Information modeling is a critical process in content management. This book provides basic concepts of information models and explains how to design
database based on data analysis and SQL models. It also provides case studies of
database design based on information modeling techniques.
Number of pages: 510
Size: 8.5 x 11in (21.6 x 27.9cm)
Author: David Edmond
This book provides basic concepts and framework of information modeling. It is also an introduction to the specification and implementation of organizational information systems. It aims to combine and integrate these traditionally compartmentalized activities. This unity is achieved through the use of a relational specification language Z in conjunction with the relational database language SQL. Both these languages have their roots in predicate logic and set theory. Features of the book include:
The book suggests that we should take a knowledge-based approach to the development of information systems, with the knowledge first being represented using Z and then re-stated as application programs that use SQL to process a database. Thus the book will be of interest to computing professionals who work in the areas of systems analysis, database design and application programming. It will also provide an integrated introduction to these topics for students of information systems and computer science.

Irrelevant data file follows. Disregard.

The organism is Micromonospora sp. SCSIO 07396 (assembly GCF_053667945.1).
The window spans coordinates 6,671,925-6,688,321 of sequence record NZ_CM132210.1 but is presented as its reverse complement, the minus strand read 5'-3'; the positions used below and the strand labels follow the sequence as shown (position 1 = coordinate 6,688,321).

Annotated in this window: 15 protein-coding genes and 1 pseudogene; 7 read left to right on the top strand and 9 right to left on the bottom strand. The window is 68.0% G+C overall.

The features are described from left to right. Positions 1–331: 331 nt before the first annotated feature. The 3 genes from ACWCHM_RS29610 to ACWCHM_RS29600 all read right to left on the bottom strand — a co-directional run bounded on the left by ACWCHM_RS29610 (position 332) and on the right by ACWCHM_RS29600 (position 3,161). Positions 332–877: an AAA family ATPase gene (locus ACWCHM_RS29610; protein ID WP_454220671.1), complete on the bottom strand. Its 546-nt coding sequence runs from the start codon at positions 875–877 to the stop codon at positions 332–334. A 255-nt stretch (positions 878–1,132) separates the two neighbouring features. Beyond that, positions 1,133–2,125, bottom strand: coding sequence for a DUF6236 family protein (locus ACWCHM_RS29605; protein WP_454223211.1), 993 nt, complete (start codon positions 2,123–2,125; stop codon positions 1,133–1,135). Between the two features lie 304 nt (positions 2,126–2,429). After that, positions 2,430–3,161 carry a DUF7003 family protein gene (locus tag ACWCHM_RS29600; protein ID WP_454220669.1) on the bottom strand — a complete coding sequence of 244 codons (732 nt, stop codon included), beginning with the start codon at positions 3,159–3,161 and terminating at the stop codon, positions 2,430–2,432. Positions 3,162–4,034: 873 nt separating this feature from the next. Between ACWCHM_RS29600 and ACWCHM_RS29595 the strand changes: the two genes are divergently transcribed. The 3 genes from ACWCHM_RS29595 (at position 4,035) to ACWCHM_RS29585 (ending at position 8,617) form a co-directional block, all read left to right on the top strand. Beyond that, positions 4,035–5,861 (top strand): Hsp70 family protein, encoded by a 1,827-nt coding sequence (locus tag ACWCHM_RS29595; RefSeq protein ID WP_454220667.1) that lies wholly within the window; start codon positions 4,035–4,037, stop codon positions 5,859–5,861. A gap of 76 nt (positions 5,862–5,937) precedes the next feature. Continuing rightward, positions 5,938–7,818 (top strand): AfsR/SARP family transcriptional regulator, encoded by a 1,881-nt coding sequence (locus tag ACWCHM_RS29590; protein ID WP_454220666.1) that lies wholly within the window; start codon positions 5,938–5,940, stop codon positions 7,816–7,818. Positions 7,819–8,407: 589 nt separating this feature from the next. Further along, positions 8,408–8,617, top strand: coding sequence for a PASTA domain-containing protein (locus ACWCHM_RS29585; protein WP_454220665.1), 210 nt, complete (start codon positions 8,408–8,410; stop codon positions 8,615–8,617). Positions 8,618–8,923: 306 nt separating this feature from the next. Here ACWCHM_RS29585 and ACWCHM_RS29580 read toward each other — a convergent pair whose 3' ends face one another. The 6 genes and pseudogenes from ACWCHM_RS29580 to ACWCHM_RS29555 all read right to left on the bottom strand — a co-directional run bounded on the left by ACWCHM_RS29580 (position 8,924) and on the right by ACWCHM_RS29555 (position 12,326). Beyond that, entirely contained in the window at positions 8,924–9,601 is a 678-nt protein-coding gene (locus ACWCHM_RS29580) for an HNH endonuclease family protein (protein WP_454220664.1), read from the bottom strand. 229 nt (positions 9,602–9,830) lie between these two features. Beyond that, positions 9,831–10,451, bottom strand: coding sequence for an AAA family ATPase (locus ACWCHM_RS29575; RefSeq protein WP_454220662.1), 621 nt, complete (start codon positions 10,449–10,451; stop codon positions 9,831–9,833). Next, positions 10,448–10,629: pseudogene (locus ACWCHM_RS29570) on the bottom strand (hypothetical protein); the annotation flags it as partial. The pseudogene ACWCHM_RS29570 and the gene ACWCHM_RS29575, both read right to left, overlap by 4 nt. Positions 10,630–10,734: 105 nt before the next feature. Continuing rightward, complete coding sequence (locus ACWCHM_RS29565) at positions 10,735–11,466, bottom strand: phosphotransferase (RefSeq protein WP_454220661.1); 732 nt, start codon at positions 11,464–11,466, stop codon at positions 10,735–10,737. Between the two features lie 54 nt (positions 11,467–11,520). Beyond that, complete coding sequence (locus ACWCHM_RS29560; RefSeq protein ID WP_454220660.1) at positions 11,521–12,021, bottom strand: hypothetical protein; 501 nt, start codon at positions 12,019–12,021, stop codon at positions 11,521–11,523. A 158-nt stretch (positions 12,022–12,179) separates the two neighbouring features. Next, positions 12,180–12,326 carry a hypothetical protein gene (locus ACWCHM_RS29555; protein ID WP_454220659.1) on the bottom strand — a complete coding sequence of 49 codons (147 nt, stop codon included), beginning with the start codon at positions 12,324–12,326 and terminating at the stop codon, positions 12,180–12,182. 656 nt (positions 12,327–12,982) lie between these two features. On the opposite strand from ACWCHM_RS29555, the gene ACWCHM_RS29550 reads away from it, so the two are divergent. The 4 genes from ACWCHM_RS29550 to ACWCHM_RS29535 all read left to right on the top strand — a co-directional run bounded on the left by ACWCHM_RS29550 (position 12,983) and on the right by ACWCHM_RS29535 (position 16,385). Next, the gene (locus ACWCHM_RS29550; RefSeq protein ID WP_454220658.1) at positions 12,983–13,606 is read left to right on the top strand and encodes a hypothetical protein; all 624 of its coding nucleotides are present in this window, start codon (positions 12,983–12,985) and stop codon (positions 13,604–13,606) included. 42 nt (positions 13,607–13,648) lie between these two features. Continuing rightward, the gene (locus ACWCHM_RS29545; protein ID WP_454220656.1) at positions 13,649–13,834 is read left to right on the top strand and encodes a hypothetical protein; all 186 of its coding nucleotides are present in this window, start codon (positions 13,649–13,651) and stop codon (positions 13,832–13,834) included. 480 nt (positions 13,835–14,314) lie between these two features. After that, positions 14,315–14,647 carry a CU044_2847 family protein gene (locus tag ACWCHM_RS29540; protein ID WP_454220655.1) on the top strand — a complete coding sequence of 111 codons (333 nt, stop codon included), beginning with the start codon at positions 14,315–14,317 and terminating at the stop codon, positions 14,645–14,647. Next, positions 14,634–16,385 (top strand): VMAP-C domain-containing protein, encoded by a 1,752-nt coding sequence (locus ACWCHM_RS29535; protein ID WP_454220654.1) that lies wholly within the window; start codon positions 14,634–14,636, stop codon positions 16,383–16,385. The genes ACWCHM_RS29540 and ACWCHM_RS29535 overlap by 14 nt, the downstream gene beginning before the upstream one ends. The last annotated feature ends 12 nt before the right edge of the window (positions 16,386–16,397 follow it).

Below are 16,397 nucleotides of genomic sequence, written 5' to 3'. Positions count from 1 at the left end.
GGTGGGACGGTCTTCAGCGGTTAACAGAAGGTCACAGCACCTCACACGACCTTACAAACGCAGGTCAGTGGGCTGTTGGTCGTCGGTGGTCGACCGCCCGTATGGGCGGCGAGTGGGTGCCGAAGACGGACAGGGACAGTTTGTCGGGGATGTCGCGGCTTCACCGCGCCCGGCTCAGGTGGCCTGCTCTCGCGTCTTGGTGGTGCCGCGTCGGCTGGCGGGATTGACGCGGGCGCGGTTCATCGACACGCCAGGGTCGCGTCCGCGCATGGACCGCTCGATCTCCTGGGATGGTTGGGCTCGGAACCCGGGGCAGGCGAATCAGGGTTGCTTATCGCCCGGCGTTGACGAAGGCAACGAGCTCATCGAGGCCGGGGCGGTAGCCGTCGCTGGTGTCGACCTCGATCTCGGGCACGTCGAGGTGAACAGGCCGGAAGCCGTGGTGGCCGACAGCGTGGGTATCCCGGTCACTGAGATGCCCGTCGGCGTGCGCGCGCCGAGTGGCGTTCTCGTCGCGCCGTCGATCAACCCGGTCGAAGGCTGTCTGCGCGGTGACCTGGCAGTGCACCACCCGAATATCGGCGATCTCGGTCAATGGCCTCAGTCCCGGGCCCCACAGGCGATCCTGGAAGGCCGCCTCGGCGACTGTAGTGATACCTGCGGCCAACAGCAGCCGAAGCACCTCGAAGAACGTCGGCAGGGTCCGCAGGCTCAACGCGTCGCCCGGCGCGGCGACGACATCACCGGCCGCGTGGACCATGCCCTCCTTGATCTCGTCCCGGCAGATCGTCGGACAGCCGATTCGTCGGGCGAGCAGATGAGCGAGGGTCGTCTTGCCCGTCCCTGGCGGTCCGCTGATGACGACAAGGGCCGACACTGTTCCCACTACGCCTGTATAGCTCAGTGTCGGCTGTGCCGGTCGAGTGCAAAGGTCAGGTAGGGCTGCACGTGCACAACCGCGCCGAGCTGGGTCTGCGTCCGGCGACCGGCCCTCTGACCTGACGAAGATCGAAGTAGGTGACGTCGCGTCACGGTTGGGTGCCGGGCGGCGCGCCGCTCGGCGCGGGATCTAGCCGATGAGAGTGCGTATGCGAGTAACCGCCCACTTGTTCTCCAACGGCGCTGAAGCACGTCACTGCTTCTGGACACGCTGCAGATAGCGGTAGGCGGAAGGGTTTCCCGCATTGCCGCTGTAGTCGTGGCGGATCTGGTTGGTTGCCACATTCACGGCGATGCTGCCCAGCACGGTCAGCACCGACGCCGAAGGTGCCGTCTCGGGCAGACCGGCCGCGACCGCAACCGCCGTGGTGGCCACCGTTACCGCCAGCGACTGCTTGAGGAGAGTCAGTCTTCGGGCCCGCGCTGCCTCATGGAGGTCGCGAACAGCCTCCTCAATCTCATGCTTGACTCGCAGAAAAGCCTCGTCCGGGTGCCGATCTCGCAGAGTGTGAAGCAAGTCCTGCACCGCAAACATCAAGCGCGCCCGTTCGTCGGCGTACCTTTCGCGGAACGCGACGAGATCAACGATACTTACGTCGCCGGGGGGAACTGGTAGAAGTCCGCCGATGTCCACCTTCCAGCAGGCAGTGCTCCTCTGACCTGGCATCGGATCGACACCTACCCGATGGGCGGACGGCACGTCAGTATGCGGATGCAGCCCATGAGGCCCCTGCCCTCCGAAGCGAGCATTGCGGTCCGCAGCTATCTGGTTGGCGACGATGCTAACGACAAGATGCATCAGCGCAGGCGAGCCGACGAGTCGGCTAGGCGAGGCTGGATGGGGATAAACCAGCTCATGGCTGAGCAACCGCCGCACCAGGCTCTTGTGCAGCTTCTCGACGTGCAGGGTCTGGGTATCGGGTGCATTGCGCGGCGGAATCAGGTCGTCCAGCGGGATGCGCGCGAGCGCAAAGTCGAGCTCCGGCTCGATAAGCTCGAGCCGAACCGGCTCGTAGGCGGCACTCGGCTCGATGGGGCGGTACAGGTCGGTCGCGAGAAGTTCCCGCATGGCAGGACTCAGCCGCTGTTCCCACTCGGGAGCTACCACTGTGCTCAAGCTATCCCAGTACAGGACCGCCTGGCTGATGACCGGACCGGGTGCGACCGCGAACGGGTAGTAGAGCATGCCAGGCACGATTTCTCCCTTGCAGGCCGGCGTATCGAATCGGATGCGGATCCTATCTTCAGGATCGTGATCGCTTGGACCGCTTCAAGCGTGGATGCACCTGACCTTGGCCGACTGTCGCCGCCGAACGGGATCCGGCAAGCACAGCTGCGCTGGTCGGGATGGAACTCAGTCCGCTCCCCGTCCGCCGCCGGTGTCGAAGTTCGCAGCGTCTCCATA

- An introduction to sets, functions and relations which provide the essential foundations for understanding information systems.
- A thorough coverage of SQL.
- An introduction to database design through two contrasting graphical notations -- conceptual schema and entity-relationship diagrams.
- An introduction to the essential components of the Z notation and to the conventions regarding its use.
- A discussion of the relationship that must be established between an information system as implemented and its original specification.
- Case studies.
- End-of-chapter exercises, many of which are answered thus allowing students to pace themselves through the book.
Pricing and Order
Information Modeling (eBook)
Table of Contents
1. Introduction (brief intro to Z and to SQL)
2. Specific facts (relations and functions in Z)
3. Sets (set extension, comprehension, power sets, product sets)
4. Relations (database relations - Z style)
5. Introducing SQL
6. SQL retrieval (select from where)
7. SQL modularization (group by, views)
8. Facts and relations (conceptual schema modelling)
9. Uncovering facts (brief methodology)
10. Fact-based analysis (case-study)
11. Entity-relationship modeling
12. Knowledge (predicate calculus, quantification)
13. The knowledge base (intro to schemas in Z)
14. From specification to implementation (specifying in Z, implementing in SQL)
15. Database definition in SQL (create table, index, view)
16. Database manipulation in SQL (insert, update, delete)
17. Application programming
18. Case studies